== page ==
The Rocky Mountains really has been our destination since we began 4 weeks ago. The mountains are where we feel most at home (and a major reason for leaving Berlin where it is very flat). Hence the excitement at the prospect of arriving in Colorado.
After leaving the motel, we crossed into New Mexico almost immediately. All industrialisation vanished and we were left with wonderfully huge, empty plains. We left early and it was cool. It made me realise how suffocating the previous day’s ride had been in Texas. For a short while we turned onto a tiny road that wound through rocky outcrops, very reminiscent of the cowboy films we used to watch when we were kids. It was the most enjoyable riding we have done in the US so far. We saw no other vehicles but we did see a big, shiny, red snake slither across the road.
Crossing the border into Colorado, the plains became even more empty and beautiful with distant mountain views. This is the first time I have been able to imagine Native Americans living in the landscape. You can see why this land was so important to them. It is now one of the most sparsely populate areas of the USA. It struck me how sad it was that the tribes were driven off when the land snow standing empty and unused. I saw a Pronghorn, an unusual antelope type critter that once was almost extinct and several deer.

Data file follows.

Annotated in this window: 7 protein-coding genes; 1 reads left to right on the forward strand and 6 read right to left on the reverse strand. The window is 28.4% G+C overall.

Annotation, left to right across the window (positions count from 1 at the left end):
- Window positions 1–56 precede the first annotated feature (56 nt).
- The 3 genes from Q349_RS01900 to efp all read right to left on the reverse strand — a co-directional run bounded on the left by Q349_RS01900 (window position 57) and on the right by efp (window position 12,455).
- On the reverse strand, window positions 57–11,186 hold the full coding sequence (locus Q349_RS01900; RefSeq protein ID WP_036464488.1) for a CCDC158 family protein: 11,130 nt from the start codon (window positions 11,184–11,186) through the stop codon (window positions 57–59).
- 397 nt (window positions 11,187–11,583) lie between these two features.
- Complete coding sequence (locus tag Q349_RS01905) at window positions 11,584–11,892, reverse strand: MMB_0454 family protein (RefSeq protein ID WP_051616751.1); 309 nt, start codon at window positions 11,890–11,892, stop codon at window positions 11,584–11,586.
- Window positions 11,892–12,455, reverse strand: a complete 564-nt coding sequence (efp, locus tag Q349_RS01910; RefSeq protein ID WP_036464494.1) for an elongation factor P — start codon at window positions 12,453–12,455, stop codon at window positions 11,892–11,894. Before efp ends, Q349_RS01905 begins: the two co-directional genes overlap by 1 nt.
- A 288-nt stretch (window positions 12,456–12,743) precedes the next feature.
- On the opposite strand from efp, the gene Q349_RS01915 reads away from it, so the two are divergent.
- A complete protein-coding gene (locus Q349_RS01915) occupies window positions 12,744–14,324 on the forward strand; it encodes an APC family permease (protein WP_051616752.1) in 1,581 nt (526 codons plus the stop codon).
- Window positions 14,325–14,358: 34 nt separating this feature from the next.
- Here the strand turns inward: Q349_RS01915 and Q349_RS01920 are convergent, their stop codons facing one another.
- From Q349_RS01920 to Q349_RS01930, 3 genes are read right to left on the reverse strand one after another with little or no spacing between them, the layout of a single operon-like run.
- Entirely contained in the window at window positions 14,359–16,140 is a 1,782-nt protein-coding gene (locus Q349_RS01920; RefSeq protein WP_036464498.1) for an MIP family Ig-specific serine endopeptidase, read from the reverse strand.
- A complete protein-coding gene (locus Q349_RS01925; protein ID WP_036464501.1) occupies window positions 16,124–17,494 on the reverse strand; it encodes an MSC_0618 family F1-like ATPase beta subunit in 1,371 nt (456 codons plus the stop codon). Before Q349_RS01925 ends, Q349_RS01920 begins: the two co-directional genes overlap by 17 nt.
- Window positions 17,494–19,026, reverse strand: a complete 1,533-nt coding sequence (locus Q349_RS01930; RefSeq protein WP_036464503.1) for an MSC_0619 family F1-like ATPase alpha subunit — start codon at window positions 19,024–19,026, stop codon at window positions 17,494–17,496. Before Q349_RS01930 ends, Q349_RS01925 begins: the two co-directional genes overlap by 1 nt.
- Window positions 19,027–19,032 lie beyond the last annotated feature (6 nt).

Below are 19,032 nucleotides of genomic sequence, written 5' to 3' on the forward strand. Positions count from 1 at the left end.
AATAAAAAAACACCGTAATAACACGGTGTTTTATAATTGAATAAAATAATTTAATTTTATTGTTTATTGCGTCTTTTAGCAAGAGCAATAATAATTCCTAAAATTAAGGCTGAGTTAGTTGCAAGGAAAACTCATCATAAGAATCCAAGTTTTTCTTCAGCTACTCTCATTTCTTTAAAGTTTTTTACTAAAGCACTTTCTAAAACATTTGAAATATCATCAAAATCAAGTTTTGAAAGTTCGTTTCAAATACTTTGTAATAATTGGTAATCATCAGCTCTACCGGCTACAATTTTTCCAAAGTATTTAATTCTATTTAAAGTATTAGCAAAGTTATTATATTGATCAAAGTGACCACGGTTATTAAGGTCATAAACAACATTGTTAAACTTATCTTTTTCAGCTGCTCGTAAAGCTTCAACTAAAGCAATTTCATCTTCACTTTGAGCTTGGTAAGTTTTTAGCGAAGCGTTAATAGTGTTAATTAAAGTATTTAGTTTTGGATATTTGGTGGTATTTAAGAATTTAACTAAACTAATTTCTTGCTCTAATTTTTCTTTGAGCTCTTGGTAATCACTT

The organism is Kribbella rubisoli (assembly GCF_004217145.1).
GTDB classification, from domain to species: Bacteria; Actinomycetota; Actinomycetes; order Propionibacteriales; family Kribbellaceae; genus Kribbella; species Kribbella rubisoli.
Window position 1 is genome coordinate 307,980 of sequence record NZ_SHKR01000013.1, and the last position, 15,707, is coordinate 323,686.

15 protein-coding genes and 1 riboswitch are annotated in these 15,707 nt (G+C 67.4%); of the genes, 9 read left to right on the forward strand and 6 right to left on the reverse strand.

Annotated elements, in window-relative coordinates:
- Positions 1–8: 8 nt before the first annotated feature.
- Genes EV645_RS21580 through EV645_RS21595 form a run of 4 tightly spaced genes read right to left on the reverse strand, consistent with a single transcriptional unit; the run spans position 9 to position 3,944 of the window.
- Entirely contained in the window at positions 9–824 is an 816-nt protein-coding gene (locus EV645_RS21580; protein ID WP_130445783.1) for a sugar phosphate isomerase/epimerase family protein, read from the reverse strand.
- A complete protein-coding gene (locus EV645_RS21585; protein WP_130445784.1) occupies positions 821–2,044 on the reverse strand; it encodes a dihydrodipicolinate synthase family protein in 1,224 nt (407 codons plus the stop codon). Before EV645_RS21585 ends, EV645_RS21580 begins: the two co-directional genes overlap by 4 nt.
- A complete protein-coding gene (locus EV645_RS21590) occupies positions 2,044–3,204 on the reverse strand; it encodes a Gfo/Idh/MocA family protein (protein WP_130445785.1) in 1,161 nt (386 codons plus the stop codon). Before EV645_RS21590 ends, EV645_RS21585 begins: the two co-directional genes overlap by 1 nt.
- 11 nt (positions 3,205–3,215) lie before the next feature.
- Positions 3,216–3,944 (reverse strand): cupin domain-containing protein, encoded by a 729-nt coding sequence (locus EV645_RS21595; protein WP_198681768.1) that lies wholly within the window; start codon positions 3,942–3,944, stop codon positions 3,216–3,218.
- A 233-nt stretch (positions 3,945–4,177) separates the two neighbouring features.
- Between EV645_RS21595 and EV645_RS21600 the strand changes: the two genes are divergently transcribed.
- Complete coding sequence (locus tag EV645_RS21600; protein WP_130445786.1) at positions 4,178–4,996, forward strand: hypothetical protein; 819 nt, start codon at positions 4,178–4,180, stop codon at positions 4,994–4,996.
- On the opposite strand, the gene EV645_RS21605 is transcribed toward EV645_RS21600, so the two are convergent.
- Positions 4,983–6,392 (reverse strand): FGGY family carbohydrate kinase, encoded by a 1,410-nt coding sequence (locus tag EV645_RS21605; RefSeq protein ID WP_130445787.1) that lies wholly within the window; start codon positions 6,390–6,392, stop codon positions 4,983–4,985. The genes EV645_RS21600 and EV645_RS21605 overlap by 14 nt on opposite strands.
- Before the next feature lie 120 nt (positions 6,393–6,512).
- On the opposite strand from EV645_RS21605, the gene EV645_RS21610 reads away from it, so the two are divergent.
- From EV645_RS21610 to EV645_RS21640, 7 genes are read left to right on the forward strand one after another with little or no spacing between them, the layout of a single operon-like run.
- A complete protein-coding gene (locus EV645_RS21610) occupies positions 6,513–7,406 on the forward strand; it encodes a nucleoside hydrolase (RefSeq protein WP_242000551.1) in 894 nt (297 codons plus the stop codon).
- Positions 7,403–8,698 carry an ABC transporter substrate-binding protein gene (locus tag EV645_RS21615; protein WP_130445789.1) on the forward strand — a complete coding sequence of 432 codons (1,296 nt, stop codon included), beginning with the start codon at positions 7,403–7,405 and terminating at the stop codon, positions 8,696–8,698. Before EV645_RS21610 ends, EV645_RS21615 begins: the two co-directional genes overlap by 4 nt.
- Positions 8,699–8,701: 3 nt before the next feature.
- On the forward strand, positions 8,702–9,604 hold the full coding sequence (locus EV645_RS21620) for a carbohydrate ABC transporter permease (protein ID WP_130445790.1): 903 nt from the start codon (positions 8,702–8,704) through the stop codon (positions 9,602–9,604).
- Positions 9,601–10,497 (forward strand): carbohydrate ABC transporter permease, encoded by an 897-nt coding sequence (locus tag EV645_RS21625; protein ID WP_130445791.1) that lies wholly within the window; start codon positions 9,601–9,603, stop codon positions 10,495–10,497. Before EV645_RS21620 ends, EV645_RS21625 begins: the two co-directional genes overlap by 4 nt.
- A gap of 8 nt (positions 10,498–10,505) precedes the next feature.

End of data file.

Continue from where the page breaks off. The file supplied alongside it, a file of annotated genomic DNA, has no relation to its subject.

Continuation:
We spent the first night at a state park campground on Lake Trinidad. The nearby town had a hint the old west (as do most of the towns around here). The campsite was baking hot with little shade when we arrived but the cloud soon came over and the rest of the day and night was punctuated with rain and thunder storms.
I keep emphasising how friendly the people are but really, here in Colorado, they are, almost overwhelmingly friendly. On the campsite, one guy brought us a fresh tomato he had picked that morning and two couples invited us into their RVs when it was raining. The park ranger had a long chat about the benefit of alloy wheels on the Tiger. We met two separate British ladies who are now living out here and chatted with them. We also met a guy on a coffee stop who wanted to chew over the problems of the US education system and recommend an Indian pueblo for us to visit. Even the state trooper who nicked us for speeding was friendly as he doled out the $170 fine (which should have been more but for his discretion).
I have to say that I am desperate to get to the mountains. We were forced to stop shot, in the town of Monte Vista, yesterday due to a forecast storm. We enjoyed an unplanned hotel night, a meal out at a Chinese restaurant and a comfy bed.
As you ride west here, into the mountains, they seem to keep getting further away. It is quite frustrating. We should get there today. We are already at 7600 feet though and have been over 8,000 (about 2400m). The altitude creeps up on you here. We have not slept as high since we trekked in Nepal in 1997. I have noticed some symptoms of mild mountain sickness, like fatigue, headache (made much worse by drinking only one bottle of Budweiser) and irritability. They should ease off.The bike is also suffering a little, with both a water and oil leak and it is labouring more with the thinner air. Today we will be riding up to about 9,000 feet (about 2700m) which we have done in Europe, crossing high passes but not for extended periods of time.